The philosopher Michael Gelven wrote, "The paradox of war is not only conceptual, it is also deeply existential. It is not merely an abstract problem for those who like to speculate about principles, it is a felt and endured agony of the soul that can be ignored only at the peril of self." Gelven's point is worth emphasizing: that detached speculation ultimately confronts the real world of action. Any incongruities between the two can be dangerous and deadly. It is surprising, therefore, that despite the conceptual importance of the principles of war in their relation to action, their discussion typically offers little more than an argument for either their enduring relevance or their total reformulation. I am renewing the debate by examining the question of whether the principles have changed and, if so, how. I argue implicitly that changing the principles of war is fundamentally an act of leadership, a way to lead military change and transformation.
Have the principles of war changed? It depends on what you mean by "principle." Today the word tends to denote two meanings: the first embraces definitions related to fundamental laws, truths, assumptions or standards; the second signifies precepts, teachings, rules or norms prescribing a particular pattern of conduct or course of action. Laws explain what happened; precepts make things happen. The two denotations, law and precept, have created a semantic impediment to common institutional understanding and has persisted at least since the early 19th century. The law-precept dichotomy was a natural consequence of a major intellectual revolution that culminated in the 18th century when the Enlightenment reached its pinnacle. The Enlightenment preached a doctrine of scientific reason that sought to understand and-more fundamentally-to control nature, most often conceived of as the natural material world. Scientific understanding, knowledge and its application were couched in very precise operational statements called laws. These laws defined reality as it related to the material world. Natural laws were subject to empirical observation rigorously verified in the laboratory. Increasingly, this modern philosophy of science achieved its most extreme formulation under the doctrine of positivism.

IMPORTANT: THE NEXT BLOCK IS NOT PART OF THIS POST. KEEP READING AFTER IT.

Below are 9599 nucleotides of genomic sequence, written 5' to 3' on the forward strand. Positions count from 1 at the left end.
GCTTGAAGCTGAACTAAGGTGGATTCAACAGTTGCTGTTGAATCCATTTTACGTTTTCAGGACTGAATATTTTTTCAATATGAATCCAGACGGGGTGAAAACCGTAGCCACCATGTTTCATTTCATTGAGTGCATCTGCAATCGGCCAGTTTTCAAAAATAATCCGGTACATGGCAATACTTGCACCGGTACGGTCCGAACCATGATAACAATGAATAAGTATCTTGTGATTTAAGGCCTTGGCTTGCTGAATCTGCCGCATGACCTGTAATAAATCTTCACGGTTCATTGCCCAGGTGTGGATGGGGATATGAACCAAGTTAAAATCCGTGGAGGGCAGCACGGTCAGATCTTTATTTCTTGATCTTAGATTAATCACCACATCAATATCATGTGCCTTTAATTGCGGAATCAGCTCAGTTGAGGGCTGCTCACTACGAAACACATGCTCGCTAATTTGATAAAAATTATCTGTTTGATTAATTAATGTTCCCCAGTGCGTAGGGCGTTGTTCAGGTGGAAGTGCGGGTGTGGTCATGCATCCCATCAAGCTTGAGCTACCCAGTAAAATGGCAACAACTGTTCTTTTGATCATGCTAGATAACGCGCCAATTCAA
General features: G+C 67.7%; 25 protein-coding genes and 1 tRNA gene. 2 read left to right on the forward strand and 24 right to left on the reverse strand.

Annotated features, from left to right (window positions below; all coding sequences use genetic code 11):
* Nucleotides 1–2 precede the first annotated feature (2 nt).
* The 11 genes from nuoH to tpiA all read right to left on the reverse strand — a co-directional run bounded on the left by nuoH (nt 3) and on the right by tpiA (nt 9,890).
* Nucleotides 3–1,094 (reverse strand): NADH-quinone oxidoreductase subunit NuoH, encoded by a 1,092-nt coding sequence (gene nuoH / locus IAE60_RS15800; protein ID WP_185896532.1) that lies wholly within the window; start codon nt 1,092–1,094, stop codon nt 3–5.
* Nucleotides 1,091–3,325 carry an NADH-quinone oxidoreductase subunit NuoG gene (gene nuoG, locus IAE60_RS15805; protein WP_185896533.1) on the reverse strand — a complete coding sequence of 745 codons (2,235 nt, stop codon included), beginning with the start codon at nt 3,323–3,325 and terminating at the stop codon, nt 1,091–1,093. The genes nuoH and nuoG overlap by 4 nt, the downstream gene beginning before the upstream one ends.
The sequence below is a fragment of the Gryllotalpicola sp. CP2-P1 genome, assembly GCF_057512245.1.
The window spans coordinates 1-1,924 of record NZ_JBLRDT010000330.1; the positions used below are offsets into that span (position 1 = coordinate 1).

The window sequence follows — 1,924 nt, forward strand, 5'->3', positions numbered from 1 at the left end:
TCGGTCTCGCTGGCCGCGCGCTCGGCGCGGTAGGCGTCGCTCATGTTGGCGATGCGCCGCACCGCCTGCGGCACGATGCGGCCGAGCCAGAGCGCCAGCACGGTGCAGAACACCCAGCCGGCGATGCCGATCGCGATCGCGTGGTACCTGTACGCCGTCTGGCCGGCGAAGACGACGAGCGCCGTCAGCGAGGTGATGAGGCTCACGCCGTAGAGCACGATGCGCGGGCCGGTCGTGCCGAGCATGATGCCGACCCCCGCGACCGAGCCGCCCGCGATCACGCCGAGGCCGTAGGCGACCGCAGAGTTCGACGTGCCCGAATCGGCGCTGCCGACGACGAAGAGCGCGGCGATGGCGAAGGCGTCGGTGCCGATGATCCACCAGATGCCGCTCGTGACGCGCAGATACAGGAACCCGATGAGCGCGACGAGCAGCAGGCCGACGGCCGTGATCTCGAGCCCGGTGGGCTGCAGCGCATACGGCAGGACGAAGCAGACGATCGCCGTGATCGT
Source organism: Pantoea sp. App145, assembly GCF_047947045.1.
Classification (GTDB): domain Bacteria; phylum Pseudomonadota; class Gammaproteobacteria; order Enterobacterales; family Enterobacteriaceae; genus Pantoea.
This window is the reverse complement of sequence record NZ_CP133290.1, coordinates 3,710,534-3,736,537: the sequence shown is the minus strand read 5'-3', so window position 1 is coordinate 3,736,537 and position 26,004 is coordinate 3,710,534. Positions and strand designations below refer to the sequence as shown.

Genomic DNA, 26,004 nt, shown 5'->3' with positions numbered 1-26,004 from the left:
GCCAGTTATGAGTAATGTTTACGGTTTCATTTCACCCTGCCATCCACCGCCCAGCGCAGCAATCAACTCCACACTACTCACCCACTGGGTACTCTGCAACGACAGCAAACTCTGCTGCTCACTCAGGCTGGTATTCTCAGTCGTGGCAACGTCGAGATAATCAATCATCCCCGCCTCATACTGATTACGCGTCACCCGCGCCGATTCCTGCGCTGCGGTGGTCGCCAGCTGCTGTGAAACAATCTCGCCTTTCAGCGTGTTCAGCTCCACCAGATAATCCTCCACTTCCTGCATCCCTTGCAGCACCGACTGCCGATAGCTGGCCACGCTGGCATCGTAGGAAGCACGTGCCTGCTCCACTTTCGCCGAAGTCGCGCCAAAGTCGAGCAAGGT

During the first half of the 19th century, the French philosopher, Auguste Comte (1798-1857), advanced his idea of positivism. According to Comte, the history of human thought had passed through three stages: the theological, dominated by religious belief and superstition; the metaphysical, dominated by speculative belief; and the positivist, ruled by scientific truth. Comte believed that the method of science could be extended to the study of man and his society. This extension soon included a scientific study of war. Even as early as the first decade of the 19th century, military theorists like AntoineHenri Jomini (1779-1869) could write: "It is universally agreed that no art or science is more difficult than that of war. ... This art, like all others, is founded on certain and fixed principles, which are by their nature invariable', the application of them only can be varied." Thus arose the fundamental claim that persists to this day: military principles are invariant law-like rules about war that only vary in their application.
The positivist turn in military thought, apart from its claim for the existence of natural unchanging laws of war, had another important consequence. All natural scientific laws make claims limited to the material world: if something cannot be measured or expressed in terms of its physical dimensions (space, time, mass, force, direction) it cannot claim any objective existence in the material world. Fundamental military concepts like will, motivation, spirit, courage, leadership and genius had the same scientific status as angels and ghosts. Although Jomini would deny it, and his writings are replete with such denials, the positivist core of the principles of war deemphasizes the human (moral and cybernetic) dimension. …